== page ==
"In June, songwriters Martin Harrington and Thomas Leonard filed a $20 million lawsuit against Sheeran, claiming that the British pop star copied their song “Amazing” almost note-for-note in his 2014 hit “Photograph.” On Tuesday, Sheeran was again sued for copyright infringement, this time for his single “Thinking Out Loud.” Based on their peak positions on the Billboard Top 100, these are two of Sheeran’s three biggest hits. The suit comes from the heirs of Ed Townsend, who wrote the music and co-wrote the lyrics to Marvin Gaye’s famous romantic anthem, “Let’s Get it On.” It claims that Sheeran copied the major aspects of the melody, harmony and composition of “Let’s Get it On” for his hit “Thinking Out Loud.”"
Tuesday, August 9, 2016
Elizabeth Weingarten, Slate; There’s No Such Thing as Innocuous Personal Data:
"The way you walk can be as unique as your fingerprint; a couple of studies show that gait can help verify the identity of smartphone users. And gait can also predict whether someone is at risk for dementia. Seemingly useless pieces of data may let experts deduce or predict certain behaviors or conditions now, but the big insights will come in the next few years, when companies and consumers are able to view a tapestry of different individual data points and contrast them with data across the entire population. That’s when, according to a recent report from Berkeley’s Center for Long-Term Cybersecurity, we’ll be able to “gain deep insight into human emotional experiences.” But it’s the data that you’re creating now that will fuel those insights. Far from meaningless, it’s the foundation of what you (and everyone else) may be able to learn about your future self."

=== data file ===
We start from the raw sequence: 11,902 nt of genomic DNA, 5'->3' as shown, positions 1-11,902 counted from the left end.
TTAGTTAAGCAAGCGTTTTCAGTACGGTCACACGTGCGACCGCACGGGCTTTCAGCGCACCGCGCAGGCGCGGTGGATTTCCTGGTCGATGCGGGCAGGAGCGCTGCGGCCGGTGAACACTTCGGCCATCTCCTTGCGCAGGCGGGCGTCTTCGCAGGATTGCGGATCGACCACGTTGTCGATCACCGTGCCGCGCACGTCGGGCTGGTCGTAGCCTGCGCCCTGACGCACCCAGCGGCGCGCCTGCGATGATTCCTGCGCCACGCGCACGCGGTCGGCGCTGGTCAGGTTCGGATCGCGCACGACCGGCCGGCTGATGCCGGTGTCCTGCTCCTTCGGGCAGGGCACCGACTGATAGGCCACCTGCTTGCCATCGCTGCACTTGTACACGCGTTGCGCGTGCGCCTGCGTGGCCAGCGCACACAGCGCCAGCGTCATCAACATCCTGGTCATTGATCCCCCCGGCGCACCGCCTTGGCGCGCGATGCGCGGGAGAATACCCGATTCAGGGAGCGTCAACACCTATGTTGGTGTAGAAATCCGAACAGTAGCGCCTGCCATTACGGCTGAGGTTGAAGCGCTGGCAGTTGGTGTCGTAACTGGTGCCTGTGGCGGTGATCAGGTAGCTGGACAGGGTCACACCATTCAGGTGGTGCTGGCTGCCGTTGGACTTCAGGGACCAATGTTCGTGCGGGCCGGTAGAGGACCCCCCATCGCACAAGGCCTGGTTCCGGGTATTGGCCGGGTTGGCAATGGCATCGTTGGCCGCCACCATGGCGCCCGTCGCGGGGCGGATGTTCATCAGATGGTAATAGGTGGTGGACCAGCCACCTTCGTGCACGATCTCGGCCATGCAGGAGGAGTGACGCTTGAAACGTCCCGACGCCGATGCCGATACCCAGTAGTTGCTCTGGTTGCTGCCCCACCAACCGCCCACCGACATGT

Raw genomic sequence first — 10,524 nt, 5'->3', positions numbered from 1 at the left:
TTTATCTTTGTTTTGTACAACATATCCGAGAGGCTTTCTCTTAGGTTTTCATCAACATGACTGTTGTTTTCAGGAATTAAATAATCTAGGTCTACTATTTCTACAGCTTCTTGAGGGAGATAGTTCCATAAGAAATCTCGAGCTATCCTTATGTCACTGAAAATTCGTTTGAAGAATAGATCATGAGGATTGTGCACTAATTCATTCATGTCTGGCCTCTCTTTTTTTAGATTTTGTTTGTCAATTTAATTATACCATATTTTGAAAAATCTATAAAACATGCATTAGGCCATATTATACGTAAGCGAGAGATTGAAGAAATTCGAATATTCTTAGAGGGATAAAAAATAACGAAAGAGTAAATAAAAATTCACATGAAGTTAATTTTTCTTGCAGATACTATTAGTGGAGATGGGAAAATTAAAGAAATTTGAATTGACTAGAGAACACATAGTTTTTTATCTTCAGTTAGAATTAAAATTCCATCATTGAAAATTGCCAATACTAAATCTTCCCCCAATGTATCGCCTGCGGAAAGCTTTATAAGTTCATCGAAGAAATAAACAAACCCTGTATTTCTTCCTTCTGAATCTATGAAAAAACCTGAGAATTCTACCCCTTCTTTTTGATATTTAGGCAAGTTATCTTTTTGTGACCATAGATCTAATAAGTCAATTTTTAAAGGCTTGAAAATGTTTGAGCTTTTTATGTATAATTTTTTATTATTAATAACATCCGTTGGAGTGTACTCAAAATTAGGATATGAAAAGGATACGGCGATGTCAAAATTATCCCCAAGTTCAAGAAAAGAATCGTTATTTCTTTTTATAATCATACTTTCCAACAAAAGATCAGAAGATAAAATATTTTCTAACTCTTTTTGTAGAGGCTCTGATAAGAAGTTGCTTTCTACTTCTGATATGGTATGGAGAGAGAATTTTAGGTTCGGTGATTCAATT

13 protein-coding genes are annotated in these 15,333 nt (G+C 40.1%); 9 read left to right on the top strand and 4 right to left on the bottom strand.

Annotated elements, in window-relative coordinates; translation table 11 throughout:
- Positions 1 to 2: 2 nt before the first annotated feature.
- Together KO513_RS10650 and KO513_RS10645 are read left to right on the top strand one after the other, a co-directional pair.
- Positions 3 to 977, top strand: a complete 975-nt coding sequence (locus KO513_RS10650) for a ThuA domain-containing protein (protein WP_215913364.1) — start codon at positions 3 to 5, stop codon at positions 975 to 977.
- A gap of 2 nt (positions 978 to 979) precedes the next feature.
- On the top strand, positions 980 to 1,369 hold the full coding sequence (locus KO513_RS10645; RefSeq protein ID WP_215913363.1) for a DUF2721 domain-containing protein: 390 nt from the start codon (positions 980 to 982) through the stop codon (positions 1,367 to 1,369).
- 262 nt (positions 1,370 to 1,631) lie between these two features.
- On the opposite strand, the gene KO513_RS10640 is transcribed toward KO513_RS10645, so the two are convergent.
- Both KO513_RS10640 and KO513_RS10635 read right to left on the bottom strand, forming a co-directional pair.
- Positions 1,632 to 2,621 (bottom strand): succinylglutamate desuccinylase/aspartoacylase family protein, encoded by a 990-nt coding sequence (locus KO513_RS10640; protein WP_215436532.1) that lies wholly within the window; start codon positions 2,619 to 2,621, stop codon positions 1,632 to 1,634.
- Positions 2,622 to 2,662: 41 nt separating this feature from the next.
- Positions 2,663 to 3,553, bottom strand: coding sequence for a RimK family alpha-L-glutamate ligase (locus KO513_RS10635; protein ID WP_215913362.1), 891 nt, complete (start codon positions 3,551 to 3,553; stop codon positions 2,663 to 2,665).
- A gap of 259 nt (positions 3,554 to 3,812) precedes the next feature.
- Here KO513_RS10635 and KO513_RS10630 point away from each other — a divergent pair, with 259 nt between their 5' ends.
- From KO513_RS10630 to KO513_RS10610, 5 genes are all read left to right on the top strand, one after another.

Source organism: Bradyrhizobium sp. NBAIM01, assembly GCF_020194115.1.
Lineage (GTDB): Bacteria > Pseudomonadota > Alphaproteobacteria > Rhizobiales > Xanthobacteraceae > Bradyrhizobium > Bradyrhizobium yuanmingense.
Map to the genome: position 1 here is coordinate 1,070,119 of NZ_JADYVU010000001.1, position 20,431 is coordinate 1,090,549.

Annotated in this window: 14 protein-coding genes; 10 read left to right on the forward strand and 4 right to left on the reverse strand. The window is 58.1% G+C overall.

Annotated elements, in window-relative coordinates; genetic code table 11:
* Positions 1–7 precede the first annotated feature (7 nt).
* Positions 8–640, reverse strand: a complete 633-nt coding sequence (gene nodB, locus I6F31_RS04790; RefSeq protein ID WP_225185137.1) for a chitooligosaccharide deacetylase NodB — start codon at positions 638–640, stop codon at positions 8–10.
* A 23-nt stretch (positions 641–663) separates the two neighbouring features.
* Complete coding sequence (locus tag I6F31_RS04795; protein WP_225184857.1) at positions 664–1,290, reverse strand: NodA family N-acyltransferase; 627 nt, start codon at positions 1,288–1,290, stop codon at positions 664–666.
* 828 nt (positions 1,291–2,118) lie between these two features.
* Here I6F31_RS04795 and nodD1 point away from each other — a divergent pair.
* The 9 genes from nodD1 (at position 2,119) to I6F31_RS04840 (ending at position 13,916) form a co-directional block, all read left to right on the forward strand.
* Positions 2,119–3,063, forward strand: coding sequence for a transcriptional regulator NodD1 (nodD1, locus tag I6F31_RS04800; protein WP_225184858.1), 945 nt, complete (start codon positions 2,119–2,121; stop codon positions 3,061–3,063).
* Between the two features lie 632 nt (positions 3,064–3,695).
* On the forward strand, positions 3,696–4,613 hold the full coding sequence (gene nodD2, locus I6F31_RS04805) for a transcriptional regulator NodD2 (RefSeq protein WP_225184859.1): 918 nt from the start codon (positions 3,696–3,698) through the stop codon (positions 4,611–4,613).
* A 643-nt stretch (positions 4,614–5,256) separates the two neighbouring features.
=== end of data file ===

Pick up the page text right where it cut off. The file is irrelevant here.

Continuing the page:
Thursday, August 4, 2016
Ashley Cullins, Hollywood Reporter; Failure to Register LeBron James' Tattoo as Copyright Proves Costly:
"Animators behind the NBA 2K video game series did such a good job bringing to life basketball stars like LeBron James that they were sued for copyright infringement for recreating his tattoos. Solid Oak Sketches sued 2K Games and Take-Two Interactive Software in February, claiming it owns the copyrights to tattoos emblazoned on several NBA stars including James, Kobe Bryant and Eric Bledsoe. The tattoo designers were seeking actual damages in an amount to be determined at trial, or statutory damages and attorneys' fees — but a New York federal judge on Tuesday ruled out the latter. "[I]n order to obtain statutory damages and attorneys' fees, a plaintiff must have registered its copyright prior to the alleged infringement," U.S. District Judge Laura Taylor Swain writes. In this case, Swain finds, defendants' alleged infringement began with NBA 2K14 in 2013 and the tattoo designs weren't registered with the U.S. Copyright Office until 2015."